Media, Politicians Should Stop Letting Islamic State Manipulate Them
This post originally ran on Juan Cole’s Web page.
Ever since George W. Bush invaded Iraq and created the circumstances under which al-Qaeda could take root and flourish there from 2003 forward, al-Qaeda in Mesopotamia (which later styled itself the “Islamic State of Iraq”) has taken captives and has beheaded them on film. It was doing this in 2004.
These acts of public brutality against a helpless individual are intended in part to announce that despite their military superiority, Westerners are not 10 feet tall and can be cut down to size. They announce leadership and encourage angry young men to join ISIL rather than one of its many rivals. They also push Western publics to demand reprisals. Reprisals in turn can be used by the radical group as proof to its followers that it really is being unjustly targeted by the big bad superpower. It is a passive aggressive form of terrorism.
For these reasons, I don’t typically talk about kidnappings or beheadings of captives at this blog. It is an artificial phenomenon carried out precisely for people to talk about ISIL.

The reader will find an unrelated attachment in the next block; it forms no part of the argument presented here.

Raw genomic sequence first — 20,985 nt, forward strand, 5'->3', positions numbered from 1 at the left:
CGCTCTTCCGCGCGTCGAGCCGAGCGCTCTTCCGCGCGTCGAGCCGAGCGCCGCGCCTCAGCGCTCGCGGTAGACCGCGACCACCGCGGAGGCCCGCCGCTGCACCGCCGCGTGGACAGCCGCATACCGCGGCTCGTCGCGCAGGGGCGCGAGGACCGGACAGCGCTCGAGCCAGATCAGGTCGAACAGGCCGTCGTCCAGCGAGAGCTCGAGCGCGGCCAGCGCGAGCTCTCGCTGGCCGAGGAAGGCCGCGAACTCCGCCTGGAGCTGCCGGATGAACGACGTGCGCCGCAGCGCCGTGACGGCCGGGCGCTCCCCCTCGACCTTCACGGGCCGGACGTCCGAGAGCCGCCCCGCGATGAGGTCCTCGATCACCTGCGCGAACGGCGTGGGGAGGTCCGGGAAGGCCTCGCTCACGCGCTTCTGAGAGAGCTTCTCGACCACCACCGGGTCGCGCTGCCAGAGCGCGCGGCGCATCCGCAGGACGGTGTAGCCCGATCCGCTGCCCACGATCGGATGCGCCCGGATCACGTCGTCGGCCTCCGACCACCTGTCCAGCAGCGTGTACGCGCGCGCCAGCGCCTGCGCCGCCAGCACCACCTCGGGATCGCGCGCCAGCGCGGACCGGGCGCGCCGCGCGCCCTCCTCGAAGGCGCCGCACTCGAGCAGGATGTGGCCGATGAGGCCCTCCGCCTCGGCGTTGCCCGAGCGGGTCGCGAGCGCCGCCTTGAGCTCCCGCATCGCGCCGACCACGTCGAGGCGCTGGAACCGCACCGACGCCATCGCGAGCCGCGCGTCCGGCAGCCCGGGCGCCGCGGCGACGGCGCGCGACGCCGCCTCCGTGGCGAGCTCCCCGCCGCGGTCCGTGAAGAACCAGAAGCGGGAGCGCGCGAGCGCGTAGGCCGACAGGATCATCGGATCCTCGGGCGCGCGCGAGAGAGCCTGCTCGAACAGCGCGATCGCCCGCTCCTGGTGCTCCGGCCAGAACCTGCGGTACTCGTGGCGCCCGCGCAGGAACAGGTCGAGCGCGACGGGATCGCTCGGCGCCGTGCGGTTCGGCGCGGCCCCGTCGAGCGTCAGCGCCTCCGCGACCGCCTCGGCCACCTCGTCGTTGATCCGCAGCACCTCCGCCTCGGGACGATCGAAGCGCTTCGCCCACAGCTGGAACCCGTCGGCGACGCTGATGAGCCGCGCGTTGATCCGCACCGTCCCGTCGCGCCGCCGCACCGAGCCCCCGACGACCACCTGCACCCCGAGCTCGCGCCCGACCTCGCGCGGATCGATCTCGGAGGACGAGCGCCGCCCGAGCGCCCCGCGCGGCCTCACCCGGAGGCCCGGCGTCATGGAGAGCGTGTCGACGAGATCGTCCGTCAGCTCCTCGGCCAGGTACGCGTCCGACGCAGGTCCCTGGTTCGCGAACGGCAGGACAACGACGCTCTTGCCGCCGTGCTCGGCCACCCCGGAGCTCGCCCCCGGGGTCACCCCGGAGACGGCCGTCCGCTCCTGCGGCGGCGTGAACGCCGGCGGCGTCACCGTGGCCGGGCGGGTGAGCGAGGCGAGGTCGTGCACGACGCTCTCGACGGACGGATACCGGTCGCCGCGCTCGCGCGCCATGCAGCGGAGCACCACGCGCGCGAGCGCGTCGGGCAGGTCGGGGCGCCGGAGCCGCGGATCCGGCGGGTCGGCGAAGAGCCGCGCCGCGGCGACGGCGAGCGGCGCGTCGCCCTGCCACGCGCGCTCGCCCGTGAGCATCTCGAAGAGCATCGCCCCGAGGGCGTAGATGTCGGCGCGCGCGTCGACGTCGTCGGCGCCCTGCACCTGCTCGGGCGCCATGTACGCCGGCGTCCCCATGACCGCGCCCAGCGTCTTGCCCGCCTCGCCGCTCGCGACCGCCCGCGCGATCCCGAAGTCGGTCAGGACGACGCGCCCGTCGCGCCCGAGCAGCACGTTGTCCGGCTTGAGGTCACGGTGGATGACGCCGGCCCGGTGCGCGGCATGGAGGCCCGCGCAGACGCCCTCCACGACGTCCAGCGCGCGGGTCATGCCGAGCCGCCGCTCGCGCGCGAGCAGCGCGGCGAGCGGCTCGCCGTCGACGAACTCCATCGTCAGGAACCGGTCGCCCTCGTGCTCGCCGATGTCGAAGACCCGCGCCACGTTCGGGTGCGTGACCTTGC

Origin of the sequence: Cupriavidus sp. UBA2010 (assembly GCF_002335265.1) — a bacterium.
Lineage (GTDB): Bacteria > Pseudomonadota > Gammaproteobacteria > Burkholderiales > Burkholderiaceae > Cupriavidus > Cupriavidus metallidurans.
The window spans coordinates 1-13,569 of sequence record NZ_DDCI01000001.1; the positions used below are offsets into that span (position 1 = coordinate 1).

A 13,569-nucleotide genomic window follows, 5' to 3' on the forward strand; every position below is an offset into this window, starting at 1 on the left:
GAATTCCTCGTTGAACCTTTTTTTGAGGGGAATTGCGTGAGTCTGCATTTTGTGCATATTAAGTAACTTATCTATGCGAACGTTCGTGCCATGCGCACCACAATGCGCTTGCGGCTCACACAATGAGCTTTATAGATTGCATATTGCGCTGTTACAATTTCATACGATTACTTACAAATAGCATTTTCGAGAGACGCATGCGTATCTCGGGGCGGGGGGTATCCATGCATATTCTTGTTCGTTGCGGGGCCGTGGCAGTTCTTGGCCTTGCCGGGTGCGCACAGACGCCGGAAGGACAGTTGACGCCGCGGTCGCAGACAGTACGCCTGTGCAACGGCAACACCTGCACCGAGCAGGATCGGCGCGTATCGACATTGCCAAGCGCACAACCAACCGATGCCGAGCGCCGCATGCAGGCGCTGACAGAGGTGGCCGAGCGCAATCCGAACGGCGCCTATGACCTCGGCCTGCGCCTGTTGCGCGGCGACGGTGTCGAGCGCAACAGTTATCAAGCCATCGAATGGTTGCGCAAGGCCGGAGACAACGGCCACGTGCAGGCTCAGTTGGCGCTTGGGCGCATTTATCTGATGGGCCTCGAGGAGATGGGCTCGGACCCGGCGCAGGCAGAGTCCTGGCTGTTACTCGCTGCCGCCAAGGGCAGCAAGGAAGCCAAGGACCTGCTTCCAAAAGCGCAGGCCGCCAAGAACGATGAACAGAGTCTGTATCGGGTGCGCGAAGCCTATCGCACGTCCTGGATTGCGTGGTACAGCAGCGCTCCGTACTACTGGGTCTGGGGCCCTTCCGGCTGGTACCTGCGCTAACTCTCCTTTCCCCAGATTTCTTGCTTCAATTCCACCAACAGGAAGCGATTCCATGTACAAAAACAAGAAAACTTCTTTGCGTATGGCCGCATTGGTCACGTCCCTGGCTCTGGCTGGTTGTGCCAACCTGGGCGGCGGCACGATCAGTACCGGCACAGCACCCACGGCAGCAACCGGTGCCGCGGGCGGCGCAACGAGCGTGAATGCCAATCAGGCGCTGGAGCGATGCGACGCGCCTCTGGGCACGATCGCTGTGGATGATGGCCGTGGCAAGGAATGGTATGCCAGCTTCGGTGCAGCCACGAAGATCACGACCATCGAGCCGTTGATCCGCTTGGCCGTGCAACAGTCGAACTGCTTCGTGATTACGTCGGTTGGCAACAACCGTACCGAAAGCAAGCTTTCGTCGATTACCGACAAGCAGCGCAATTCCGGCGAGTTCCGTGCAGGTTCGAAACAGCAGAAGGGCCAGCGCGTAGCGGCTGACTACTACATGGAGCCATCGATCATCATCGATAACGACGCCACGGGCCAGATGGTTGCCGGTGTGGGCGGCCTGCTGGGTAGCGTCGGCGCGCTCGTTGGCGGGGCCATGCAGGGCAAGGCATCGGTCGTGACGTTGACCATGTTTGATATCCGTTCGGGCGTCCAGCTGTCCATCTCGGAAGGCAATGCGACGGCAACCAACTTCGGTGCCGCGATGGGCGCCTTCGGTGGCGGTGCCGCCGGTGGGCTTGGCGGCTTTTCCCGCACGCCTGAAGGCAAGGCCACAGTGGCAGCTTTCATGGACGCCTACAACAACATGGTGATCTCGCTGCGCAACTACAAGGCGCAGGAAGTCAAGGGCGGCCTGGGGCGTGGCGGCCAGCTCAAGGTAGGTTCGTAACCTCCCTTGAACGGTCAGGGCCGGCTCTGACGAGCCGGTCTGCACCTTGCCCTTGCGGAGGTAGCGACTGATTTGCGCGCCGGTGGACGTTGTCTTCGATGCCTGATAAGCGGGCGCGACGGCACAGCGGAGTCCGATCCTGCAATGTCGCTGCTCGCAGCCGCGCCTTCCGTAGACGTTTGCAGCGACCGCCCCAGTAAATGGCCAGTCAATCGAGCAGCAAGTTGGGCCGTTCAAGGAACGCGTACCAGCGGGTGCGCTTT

In the UK, the killing of the aid worker David Haines by ISIL comes at a time when the government is divided. Foreign Minister Philip Hammond had said last week that the UK army military would not be aerially bombing ISIL. The PM David Cameron heard about this and contradicted it publicly. This show of disunity on the part of a prominent America ally is the sort of thing the “Islamic State” group is going for. Syria could actually be bombed in part because of ISIL’s barbarous action.
It seems to me that editors should refuse to play along with this sick game.
The fact is that almost no news organization covers the killing of American troops in Afghanistan any more. If it happens it is on page 17, and this had been the case for years. So let’s get this straight. The Taliban can actually kill U.S. troops without our headlining the fact. But the slaughter of an innocent captive is front page news. These are editorial decisions, not acts of nature.
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